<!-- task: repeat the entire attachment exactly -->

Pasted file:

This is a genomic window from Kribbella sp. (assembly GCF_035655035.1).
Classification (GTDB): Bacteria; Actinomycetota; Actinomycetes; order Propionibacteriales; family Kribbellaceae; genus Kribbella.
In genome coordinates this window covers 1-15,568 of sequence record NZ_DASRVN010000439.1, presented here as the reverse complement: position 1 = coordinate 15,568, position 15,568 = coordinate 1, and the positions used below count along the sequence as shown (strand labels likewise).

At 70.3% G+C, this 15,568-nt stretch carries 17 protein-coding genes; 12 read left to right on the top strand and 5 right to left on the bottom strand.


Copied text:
This is a genomic window from Kribbella sp. (assembly GCF_035655035.1).
Classification (GTDB): Bacteria; Actinomycetota; Actinomycetes; order Propionibacteriales; family Kribbellaceae; genus Kribbella.
In genome coordinates this window covers 1-15,568 of sequence record NZ_DASRVN010000439.1, presented here as the reverse complement: position 1 = coordinate 15,568, position 15,568 = coordinate 1, and the positions used below count along the sequence as shown (strand labels likewise).

At 70.3% G+C, this 15,568-nt stretch carries 17 protein-coding genes; 12 read left to right on the top strand and 5 right to left on the bottom strand.